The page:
Flower confident England can win without stars
England's coach, Andy Flower, is confident that his team can build on the success and momentum they took from their historic victory over Australia at Lord's on Monday, regardless of whether their two star players, Andrew Flintoff and Kevin Pietersen, overcome their fitness concerns.
Amid the euphoria of England's first Ashes win at Lord's for 75 years, a result that gave them a 1-0 lead over Australia for the first time since 1997, there have been growing concerns about the ability of both Flintoff and Pietersen to take the field in the third Test at Edgbaston, which starts on July 30.
Pietersen, who struggled through the Lord's Test and made a laboured 44 from 101 deliveries in the second innings, will see a specialist later in the week, amid reports in some daily papers that he has already been ruled out of the contest. Though Flower denied that that was the case, he admitted that the prospect of surgery on Pietersen's troublesome Achilles tendon could not be ruled out at this stage.
"Kev is seeing a specialist later this week, they'll assess his Achilles problem, and we'll just get the expert advice and take it from there," said Flower. "I'd rather not make a prediction [about his fitness], I'll just let the medical guys make their decision. I don't know if an operation is the right action to take, but those sorts of decisions will be made by the end of the week."
Pietersen required four injections to get through the Lord's Test, and admitted at the weekend that the injury - the first significant problem of his career - has been playing on his mind "all day and every day". The same could not, however, be said of Flintoff, whose immense performance on the final morning at Lord's propelled England to victory with 10 unstinting overs off the reel.
Flintoff's final figures of 5 for 92 enabled him to become only the sixth player to score a century and take five wickets in Test cricket at Lord's, a belated statistical accolade in a career that has often gone under-rewarded. But Flower admitted to feelings of unease as he watched his star player thunder in in the closing stages of the match, with the result more or less sewn up already.
"Fred had a tough physical game," said Flower. "I was sitting up there thinking I'd quite like to see him taking a break, but he carried on, and he feels strong, and it worked out okay in the end ... I hope. Chatting to him afterwards he was very bullish about being ready for the third Test, but obviously with his injury record we have to be careful about wear and tear on his body, and he will be reassessed."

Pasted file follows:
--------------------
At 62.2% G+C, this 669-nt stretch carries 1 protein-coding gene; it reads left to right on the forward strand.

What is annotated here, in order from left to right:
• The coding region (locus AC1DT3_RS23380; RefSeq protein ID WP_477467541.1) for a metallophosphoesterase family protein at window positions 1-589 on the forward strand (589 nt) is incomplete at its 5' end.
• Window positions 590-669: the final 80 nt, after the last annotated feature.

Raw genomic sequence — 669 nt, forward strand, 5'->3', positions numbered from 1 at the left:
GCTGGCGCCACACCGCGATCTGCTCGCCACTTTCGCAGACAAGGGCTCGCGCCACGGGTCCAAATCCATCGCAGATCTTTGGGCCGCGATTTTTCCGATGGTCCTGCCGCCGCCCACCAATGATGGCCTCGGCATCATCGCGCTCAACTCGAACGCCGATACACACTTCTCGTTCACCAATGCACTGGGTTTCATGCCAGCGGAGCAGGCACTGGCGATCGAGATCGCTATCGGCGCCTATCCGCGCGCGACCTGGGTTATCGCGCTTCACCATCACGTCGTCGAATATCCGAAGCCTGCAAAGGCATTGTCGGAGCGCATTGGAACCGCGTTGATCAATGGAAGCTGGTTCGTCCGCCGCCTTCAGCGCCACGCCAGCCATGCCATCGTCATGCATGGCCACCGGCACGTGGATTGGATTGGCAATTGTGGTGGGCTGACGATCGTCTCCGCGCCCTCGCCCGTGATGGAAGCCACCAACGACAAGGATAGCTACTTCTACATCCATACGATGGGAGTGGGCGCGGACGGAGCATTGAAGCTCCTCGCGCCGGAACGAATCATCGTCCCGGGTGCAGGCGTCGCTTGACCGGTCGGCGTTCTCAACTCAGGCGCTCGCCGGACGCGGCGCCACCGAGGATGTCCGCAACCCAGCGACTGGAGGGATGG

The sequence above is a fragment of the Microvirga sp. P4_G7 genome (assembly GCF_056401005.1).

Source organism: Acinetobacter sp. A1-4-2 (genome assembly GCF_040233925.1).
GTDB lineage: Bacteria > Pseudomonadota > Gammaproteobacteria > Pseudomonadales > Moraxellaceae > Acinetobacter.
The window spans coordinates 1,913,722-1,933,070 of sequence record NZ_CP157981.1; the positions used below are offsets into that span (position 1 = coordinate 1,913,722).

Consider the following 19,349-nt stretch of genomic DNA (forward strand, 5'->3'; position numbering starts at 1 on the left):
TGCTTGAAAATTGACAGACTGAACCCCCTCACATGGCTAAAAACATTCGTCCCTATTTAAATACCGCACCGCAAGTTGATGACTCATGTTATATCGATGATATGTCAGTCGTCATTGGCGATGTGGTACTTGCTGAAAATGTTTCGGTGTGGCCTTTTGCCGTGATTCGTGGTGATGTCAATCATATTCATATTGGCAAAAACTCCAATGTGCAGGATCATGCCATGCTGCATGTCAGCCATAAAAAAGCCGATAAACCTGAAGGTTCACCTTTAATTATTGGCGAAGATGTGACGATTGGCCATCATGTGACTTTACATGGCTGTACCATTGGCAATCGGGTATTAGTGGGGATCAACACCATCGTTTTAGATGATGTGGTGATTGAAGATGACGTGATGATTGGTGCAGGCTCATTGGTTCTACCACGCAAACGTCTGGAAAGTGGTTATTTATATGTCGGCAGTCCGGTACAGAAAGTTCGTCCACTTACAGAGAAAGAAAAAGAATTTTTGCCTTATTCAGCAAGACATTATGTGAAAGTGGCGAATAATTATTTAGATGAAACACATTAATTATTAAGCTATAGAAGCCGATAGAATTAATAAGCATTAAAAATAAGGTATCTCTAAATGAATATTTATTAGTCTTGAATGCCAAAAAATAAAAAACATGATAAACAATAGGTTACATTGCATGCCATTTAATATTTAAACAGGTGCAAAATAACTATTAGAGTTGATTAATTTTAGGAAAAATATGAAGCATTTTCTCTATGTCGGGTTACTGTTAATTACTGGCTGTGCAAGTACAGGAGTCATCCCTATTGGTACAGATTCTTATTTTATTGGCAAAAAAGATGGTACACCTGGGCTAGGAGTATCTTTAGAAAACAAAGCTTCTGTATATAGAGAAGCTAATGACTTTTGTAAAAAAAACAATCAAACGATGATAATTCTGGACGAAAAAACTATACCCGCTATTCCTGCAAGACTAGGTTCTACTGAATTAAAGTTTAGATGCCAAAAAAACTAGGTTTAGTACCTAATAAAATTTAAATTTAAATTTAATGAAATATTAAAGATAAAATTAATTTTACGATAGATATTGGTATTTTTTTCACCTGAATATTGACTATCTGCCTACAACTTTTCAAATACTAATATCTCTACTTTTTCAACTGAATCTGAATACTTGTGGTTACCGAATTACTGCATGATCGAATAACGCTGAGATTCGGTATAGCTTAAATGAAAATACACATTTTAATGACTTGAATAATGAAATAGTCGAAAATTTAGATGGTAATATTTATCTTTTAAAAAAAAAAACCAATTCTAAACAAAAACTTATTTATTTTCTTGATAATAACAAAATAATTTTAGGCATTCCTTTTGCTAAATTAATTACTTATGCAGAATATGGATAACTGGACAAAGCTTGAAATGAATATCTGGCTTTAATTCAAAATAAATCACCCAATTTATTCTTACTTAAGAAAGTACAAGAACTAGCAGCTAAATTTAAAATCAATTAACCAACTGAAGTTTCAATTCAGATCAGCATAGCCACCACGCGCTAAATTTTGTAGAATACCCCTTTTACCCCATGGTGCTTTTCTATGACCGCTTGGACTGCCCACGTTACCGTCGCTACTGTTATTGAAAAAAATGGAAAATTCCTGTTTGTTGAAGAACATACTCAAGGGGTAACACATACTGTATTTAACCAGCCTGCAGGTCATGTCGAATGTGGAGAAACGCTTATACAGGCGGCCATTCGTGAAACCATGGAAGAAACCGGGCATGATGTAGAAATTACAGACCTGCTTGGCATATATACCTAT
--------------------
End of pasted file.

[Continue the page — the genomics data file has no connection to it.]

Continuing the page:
Regardless of what the doctors make of his conditions, with Steve Harmison finding menacing form for Durham in the County Championship, and James Anderson producing a superb four-wicket spell to help roll Australia over for 215 in their first innings at Lord's, Flower was confident that England have the fast-bowling resources to see them through an arduous summer.
"Flintoff is a world-class performer as we know, so if he's out of the side, of course that's a blow," said Flower. "But we've got a few fast bowlers waiting in the wings that we know can play international cricket, and can be very successful. Obviously we want Flintoff in the side, but we'll see if his body is up to it. If not there are other guys that can do good jobs for us. This is an Ashes series, a Test series, it's not his farewell series."
With a ten-day break between matches, England's players have got a timely opportunity to patch up their wounds before Edgbaston - and that includes the seamer Graham Onions, who was struck on the elbow while batting in England's first innings, and was said to be experiencing a lot of pain when he straightened his arm. "I should imagine he'll be fine because of the rest time available," said Flower.
"Usually the man involved knows his body best and can feel certain things," he added. "If the guys are fit enough to get through and contribute to winning Test matches, then they'll be selected. If they are not, it's not a tough decision to make, they are just not fit enough to be selected." Flower confirmed that, if Pietersen was unable to take part at Edgbaston, then Ian Bell - a squad member for the past two Tests - would be the logical man to stand in.
"When asked before the series if we believed we could win the series, I said yes," said Flower. "Whether we will win or not, we don't know. The guys are confident, but we'll have to play very good cricket. We're playing against the No.1 side in the world. We know they will regroup and come back strongly at us, so we've also got to regroup. Sometimes you can get distracted as much by winning as by losing. We have to regroup this following week as well, and hit them hard at Edgbaston."
Andrew Miller is UK editor of Cricinfo